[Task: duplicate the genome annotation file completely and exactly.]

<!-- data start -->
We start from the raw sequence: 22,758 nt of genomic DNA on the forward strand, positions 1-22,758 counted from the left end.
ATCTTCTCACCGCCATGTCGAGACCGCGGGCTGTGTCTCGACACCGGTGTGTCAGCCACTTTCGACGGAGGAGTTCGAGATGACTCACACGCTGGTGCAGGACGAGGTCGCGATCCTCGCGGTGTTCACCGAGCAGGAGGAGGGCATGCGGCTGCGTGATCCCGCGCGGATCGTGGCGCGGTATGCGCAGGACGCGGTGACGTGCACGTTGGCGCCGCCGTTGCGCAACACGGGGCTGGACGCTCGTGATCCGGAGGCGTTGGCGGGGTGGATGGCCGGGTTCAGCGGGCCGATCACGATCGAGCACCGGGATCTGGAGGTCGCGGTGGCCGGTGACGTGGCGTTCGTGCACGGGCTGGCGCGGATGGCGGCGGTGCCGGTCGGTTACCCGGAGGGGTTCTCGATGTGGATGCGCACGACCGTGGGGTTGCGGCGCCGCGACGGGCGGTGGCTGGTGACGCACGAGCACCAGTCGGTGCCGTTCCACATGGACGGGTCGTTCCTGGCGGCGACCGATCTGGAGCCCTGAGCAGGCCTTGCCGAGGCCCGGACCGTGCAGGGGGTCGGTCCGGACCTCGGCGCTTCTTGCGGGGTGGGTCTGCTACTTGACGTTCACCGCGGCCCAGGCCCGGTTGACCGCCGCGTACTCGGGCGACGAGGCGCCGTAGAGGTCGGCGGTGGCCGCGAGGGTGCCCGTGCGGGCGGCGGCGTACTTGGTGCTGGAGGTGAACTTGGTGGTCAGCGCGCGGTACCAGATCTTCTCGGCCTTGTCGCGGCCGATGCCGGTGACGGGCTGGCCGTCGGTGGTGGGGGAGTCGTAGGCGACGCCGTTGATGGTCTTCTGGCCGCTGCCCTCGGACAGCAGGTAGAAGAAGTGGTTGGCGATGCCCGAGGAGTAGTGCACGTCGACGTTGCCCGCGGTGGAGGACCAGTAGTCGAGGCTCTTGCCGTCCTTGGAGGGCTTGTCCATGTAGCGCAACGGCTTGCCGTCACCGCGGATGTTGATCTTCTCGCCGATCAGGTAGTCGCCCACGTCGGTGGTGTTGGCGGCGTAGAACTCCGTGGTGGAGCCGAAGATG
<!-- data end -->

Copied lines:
We start from the raw sequence: 22,758 nt of genomic DNA on the forward strand, positions 1-22,758 counted from the left end.
ATCTTCTCACCGCCATGTCGAGACCGCGGGCTGTGTCTCGACACCGGTGTGTCAGCCACTTTCGACGGAGGAGTTCGAGATGACTCACACGCTGGTGCAGGACGAGGTCGCGATCCTCGCGGTGTTCACCGAGCAGGAGGAGGGCATGCGGCTGCGTGATCCCGCGCGGATCGTGGCGCGGTATGCGCAGGACGCGGTGACGTGCACGTTGGCGCCGCCGTTGCGCAACACGGGGCTGGACGCTCGTGATCCGGAGGCGTTGGCGGGGTGGATGGCCGGGTTCAGCGGGCCGATCACGATCGAGCACCGGGATCTGGAGGTCGCGGTGGCCGGTGACGTGGCGTTCGTGCACGGGCTGGCGCGGATGGCGGCGGTGCCGGTCGGTTACCCGGAGGGGTTCTCGATGTGGATGCGCACGACCGTGGGGTTGCGGCGCCGCGACGGGCGGTGGCTGGTGACGCACGAGCACCAGTCGGTGCCGTTCCACATGGACGGGTCGTTCCTGGCGGCGACCGATCTGGAGCCCTGAGCAGGCCTTGCCGAGGCCCGGACCGTGCAGGGGGTCGGTCCGGACCTCGGCGCTTCTTGCGGGGTGGGTCTGCTACTTGACGTTCACCGCGGCCCAGGCCCGGTTGACCGCCGCGTACTCGGGCGACGAGGCGCCGTAGAGGTCGGCGGTGGCCGCGAGGGTGCCCGTGCGGGCGGCGGCGTACTTGGTGCTGGAGGTGAACTTGGTGGTCAGCGCGCGGTACCAGATCTTCTCGGCCTTGTCGCGGCCGATGCCGGTGACGGGCTGGCCGTCGGTGGTGGGGGAGTCGTAGGCGACGCCGTTGATGGTCTTCTGGCCGCTGCCCTCGGACAGCAGGTAGAAGAAGTGGTTGGCGATGCCCGAGGAGTAGTGCACGTCGACGTTGCCCGCGGTGGAGGACCAGTAGTCGAGGCTCTTGCCGTCCTTGGAGGGCTTGTCCATGTAGCGCAACGGCTTGCCGTCACCGCGGATGTTGATCTTCTCGCCGATCAGGTAGTCGCCCACGTCGGTGGTGTTGGCGGCGTAGAACTCCGTGGTGGAGCCGAAGATG